The Value of Marginality

I came across these couple of paragraphs of Amy Oliver, who I hope won’t mind my sharing:

Expounding on Leopoldo Zea’s notion of marginality:

“Marginality is a gift to philosophers who live and think on the margin in the sense that it affords them a certain latitude to make original contributions in areas that have been ignored through the undetected or unimagined provincialism of the mainstream. Marginality then becomes a methodology that challenges how values are grounded, and by whom, to such an extent that margin thinkers believe their vantage point better illuminates and more comprehensively grounds values. Since philosophy from the margin more easily lends itself to self-criticism, whereas philosophy from the center has no pressing need to criticize itself precisely because it is the center (“the universal”), marginal philosophy is frequently more thought-provoking and compelling.”

And a quote from Sartre’s Troubled Sleep, quoted in Oliver’s article:

“It was so natural to be French… It was the others who had to explain why, either through circumstance or their own fault, they were not completely human. Now France is a giant broken-down machine. And we think: this was an accident of history. We’re still French, but it’s not so natural anymore. There as been an accident to make us understand that we are accidental.” –“Values in Modern Mexican Thought.”

If Zea and Oliver are right, especially about the point of being more self-critical, there is a sense in which philosophy on the margins is potentially more philosophical or a sense in which good philosophy is essentially marginal.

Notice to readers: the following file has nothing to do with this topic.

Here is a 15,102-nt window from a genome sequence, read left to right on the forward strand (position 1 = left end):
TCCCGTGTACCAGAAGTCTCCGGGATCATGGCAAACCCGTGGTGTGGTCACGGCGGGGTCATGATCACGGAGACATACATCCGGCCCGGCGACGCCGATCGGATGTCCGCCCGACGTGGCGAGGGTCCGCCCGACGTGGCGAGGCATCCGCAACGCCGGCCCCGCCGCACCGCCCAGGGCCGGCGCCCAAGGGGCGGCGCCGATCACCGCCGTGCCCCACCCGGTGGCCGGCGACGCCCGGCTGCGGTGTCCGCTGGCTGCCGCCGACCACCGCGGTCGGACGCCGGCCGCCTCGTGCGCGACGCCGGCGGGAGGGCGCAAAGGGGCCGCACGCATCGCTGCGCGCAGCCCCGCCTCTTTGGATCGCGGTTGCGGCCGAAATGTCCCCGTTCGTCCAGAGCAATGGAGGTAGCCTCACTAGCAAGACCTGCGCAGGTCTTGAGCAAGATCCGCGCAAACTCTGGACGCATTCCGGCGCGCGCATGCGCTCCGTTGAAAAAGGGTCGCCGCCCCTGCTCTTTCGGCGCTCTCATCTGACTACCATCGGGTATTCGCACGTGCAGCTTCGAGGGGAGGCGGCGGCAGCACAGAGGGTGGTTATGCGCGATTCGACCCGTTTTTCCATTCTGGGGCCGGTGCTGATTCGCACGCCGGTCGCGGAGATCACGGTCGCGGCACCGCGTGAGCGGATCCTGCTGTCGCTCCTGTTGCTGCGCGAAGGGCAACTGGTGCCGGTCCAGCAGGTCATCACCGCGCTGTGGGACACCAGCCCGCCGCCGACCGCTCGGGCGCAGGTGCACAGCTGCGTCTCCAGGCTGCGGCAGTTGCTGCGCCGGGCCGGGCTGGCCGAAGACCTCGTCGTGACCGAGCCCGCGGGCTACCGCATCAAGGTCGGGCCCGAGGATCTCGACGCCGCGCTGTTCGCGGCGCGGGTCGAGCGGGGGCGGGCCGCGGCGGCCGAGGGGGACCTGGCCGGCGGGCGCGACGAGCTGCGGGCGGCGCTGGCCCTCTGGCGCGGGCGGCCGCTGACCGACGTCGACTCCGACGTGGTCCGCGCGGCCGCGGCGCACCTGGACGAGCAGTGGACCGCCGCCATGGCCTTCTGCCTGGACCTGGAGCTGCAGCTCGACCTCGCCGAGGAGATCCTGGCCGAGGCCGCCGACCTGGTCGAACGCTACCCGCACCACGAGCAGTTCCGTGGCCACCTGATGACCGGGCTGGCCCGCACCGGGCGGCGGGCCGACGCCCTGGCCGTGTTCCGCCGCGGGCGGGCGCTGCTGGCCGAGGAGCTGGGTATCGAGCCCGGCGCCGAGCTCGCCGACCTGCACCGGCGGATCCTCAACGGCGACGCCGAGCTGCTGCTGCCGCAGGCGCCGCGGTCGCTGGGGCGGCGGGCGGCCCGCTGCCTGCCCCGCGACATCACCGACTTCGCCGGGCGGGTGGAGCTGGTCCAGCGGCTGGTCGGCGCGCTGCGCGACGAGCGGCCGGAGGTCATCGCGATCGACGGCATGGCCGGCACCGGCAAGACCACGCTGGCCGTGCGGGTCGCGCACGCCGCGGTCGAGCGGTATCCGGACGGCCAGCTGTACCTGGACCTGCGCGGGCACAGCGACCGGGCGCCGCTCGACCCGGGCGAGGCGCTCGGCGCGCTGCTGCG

2 responses to “The Value of Marginality

  1. I can see how marginality has a critical edge and is also more exposed to self-criticism. What surprises me about Zea’s notion of marginality is that he thinks it is a place from which values can be grounded. I’m not familiar with Zea’s conception of value, but this part of the passage has a universal kind of ring to it. I found this to be interesting because just a few lines down he equates the “center” with the universal. Perhaps it’s not universals that are the problem; just unquestioned universals?

    • Nice point, Lori. Zea wasn’t arguing against the value of the universal. We might say, in a Hegelian turn of phrase which I bet Zea would like, that marginality helps the marginal to pursue a universal that is more universal (i.e., one that is more comprehensive and that doesn’t uncritically identify the universal with the mainstream or with “what we do”). I think his general point is that conservatism is dangerous in philosophy and that having to prove one’s legitimacy is an essential component of increasing the scope of “the center” or “the universal.” The grounding of values for Zea, I think, happens at the site of conflict between the center and margin, as with the case Latin American philosophy’s having to justify itself in the US today. But still, I think there are plenty of problems with Zea’s view, such as Zea’s desire to lump the previously-marginalized group in the center once they’ve been included, and his Hegelian tone more generally.

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